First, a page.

I was in Ireland recently leading a photo tour. A favorite location of mine for light painting at night is Burrishoole Abbey in County Mayo.
We set our cameras on tripods, composed the shot, focused, and then set our exposures for 30 seconds. Then I “Painted” the outside of the building with an amber flashlight. In one 30-second exposure I might cover half the building. We reminded the group that they would use layers in Photoshop to get a photo of the entire building illuminated in amber light.
Toward the end of our shoot at Burrishoole, I decided to make a change. I told the group to leave their f/stops at 22, change the ISO to 800, and take a 4-minute exposure using Bulb. We took one photo to check exposure. Personally, I needed to change my f/stop to f/9.
Then we clicked the shutters and left them open for 4-minutes. During that time, I painted the building one more time with the amber flashlight. Notice I had enough time to go inside and paint the window openings.
Each photo is a bit different but the last was much easier to make. Many photographers don’t like Photoshop layers or don’t want to learn layers. Personally, I think layers is a super powerful tool but do understand the learning curve can be steep.
Next time you do light painting, consider using a very long exposure as an alternative to layers.
I got this promo from Pinterest today. Photos like these are ruining travel photography and Pinterest is to blame — or maybe the readers of Pinterest are to blame.
Notice the young lady mugging for the camera in the promo for Barcelona? She is sitting on a bench in Park Güell in Barcelona. I suspect there are fifty other tourists around her trying to get the exact same shot with their cell phones.
I suspect there is a tourist on her right that is trying desperately to get the same photo. Some tourists bring shopping bags or small suitcase so they can change clothes in each photo. Selfie sticks cross and get in the way as people jostle for the same spot.
Ten years ago, photographers would have been lined up at this same location in Park Güell. They wanted a photo of the undulating benches made by Gaudi with the park below and Barcelona on the distance. The photographers would have stood at a distance so all the elements were in the frame. Traveling companions would have wandered around the huge square looking at the scene and exploring.
Today, everyone is a photographer and everyone has a camera. Today, everyone with a cell phone has to sit or stand in “the spot” to get a selfie. Then they get up, let their friend sit down and take a selfie, then both pose for a selfie, then they change clothes, sit down again to pose, then change pose . . . you get the picture.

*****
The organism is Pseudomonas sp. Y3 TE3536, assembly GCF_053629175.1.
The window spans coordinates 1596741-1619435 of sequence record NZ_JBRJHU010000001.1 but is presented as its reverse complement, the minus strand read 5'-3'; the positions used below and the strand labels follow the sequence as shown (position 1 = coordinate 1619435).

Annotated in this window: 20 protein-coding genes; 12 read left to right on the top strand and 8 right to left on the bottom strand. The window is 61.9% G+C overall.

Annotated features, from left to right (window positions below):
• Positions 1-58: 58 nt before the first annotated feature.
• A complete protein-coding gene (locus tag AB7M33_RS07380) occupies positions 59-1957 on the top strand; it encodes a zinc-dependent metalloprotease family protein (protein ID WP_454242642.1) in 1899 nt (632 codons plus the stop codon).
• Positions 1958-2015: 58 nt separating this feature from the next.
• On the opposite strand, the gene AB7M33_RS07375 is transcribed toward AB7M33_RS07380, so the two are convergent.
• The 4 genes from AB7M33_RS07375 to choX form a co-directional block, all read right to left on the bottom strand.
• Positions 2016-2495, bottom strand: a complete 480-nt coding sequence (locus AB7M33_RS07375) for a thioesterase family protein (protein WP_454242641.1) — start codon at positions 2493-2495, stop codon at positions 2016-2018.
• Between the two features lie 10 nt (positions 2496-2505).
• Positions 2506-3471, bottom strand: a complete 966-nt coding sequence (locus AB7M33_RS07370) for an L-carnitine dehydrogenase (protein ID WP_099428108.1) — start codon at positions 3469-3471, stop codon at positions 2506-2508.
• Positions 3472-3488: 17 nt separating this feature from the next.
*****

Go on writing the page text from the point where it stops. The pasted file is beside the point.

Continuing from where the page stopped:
In October I led a photo tour to Spain. We visited Seville, Cordoba, Granada, and Barcelona. The photo opportunities were amazing and we had so much fun.
I never got a photo of the lovely undulating benches at Park Güell because the benches were lined with tourists taking selfies. People were not photographing the benches made by Gaudi in the 1900s. People were photographing themselves sitting on the benches made by Gaudi.
Scroll up and look at the Pinterest photo of the lady standing on the Parasol in Seville. Such an amazing public art installation in the heart of Seville. Thanks to photos like the one you see above, the place where that lady stands is now “the spot.” Tourists will line-up to stand in that exact location, mug for the camera, smile, duck-lips, peace signs with the hands, change clothes, stand with their friends, etc.
I’ve seen these same thing happen all over the world. At Machu Picchu it is nearly impossible to get the iconic photo of the ruins because people are lined up taking selfies with the ruins in the background. A group of 10-15 friends arrive and then stand in the same location for a half hour while each is photographed individually, then in small groups, then in larger groups, then with another camera.
Tourists perched on a wall taking selfies at Angkor Watt in Cambodia
Two ladies taking selfies in a courtyard at Angkor Watt in Cambodia
At Angkor Watt in Cambodia people stand around the lovely courtyards to take selfies. Then they change clothes, rearrange the group, change cameras, etc. The more people move into the courtyards and repeat the process for the next 15 or 20 minutes. They are not viewing the magnificent ancient architecture — they are photographing themselves in the ancient structure.
The views of lovely blue domed churches in Santorini have been blocked by the hordes of tourists. People perch on white walls and angle to get their selfie with the blue domes in the background. Then they hand their camera to their friend and the friend tries to get “the shot.” Twenty minutes later that group moves and another gets into position.
Photography changes and it has changed now that everyone has a camera. I do miss the days, though, when people were more interested in the location than themselves in the location.
Two ladies mug for the camera in front of La Segrada Familia in Barcelona.
Several young ladies take selfies on the streets of Burano, Italy